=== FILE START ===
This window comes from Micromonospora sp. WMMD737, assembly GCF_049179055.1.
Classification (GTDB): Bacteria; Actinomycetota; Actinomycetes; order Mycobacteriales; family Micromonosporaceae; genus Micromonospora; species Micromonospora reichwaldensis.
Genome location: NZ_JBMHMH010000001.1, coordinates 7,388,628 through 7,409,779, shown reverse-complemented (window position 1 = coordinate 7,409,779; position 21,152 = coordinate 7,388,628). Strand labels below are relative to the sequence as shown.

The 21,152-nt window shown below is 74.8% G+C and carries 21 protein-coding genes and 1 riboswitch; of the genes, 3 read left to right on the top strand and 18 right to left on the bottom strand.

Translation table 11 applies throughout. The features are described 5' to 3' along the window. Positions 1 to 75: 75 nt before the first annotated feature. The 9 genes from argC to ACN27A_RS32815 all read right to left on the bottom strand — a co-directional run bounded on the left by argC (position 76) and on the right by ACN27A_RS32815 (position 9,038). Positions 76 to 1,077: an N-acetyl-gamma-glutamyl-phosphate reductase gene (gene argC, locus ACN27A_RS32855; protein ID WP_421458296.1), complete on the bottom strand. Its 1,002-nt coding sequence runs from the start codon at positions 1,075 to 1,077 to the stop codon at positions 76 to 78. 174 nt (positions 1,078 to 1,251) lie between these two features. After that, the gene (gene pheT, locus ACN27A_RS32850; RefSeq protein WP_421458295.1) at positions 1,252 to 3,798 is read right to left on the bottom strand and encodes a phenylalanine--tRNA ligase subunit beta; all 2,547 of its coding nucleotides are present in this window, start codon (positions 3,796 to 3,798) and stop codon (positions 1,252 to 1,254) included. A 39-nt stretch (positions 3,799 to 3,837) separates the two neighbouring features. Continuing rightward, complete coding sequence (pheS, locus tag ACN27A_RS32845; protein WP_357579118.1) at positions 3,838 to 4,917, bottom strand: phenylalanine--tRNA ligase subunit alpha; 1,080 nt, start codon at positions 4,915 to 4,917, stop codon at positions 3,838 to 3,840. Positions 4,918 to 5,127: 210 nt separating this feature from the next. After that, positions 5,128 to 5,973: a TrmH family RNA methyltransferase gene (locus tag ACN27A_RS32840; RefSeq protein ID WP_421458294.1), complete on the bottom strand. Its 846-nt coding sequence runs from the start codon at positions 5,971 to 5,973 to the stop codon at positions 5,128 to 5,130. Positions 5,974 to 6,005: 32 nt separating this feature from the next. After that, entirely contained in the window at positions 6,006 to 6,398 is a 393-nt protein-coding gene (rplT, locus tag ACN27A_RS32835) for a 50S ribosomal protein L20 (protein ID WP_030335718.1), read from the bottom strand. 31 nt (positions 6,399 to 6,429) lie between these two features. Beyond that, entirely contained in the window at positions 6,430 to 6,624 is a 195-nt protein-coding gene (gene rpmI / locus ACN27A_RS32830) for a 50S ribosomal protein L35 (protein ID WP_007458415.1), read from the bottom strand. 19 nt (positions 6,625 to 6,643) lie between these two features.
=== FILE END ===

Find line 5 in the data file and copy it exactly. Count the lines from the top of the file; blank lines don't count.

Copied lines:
Translation table 11 applies throughout. The features are described 5' to 3' along the window. Positions 1 to 75: 75 nt before the first annotated feature. The 9 genes from argC to ACN27A_RS32815 all read right to left on the bottom strand — a co-directional run bounded on the left by argC (position 76) and on the right by ACN27A_RS32815 (position 9,038). Positions 76 to 1,077: an N-acetyl-gamma-glutamyl-phosphate reductase gene (gene argC, locus ACN27A_RS32855; protein ID WP_421458296.1), complete on the bottom strand. Its 1,002-nt coding sequence runs from the start codon at positions 1,075 to 1,077 to the stop codon at positions 76 to 78. 174 nt (positions 1,078 to 1,251) lie between these two features. After that, the gene (gene pheT, locus ACN27A_RS32850; RefSeq protein WP_421458295.1) at positions 1,252 to 3,798 is read right to left on the bottom strand and encodes a phenylalanine--tRNA ligase subunit beta; all 2,547 of its coding nucleotides are present in this window, start codon (positions 3,796 to 3,798) and stop codon (positions 1,252 to 1,254) included. A 39-nt stretch (positions 3,799 to 3,837) separates the two neighbouring features. Continuing rightward, complete coding sequence (pheS, locus tag ACN27A_RS32845; protein WP_357579118.1) at positions 3,838 to 4,917, bottom strand: phenylalanine--tRNA ligase subunit alpha; 1,080 nt, start codon at positions 4,915 to 4,917, stop codon at positions 3,838 to 3,840. Positions 4,918 to 5,127: 210 nt separating this feature from the next. After that, positions 5,128 to 5,973: a TrmH family RNA methyltransferase gene (locus tag ACN27A_RS32840; RefSeq protein ID WP_421458294.1), complete on the bottom strand. Its 846-nt coding sequence runs from the start codon at positions 5,971 to 5,973 to the stop codon at positions 5,128 to 5,130. Positions 5,974 to 6,005: 32 nt separating this feature from the next. After that, entirely contained in the window at positions 6,006 to 6,398 is a 393-nt protein-coding gene (rplT, locus tag ACN27A_RS32835) for a 50S ribosomal protein L20 (protein ID WP_030335718.1), read from the bottom strand. 31 nt (positions 6,399 to 6,429) lie between these two features. Beyond that, entirely contained in the window at positions 6,430 to 6,624 is a 195-nt protein-coding gene (gene rpmI / locus ACN27A_RS32830) for a 50S ribosomal protein L35 (protein ID WP_007458415.1), read from the bottom strand. 19 nt (positions 6,625 to 6,643) lie between these two features.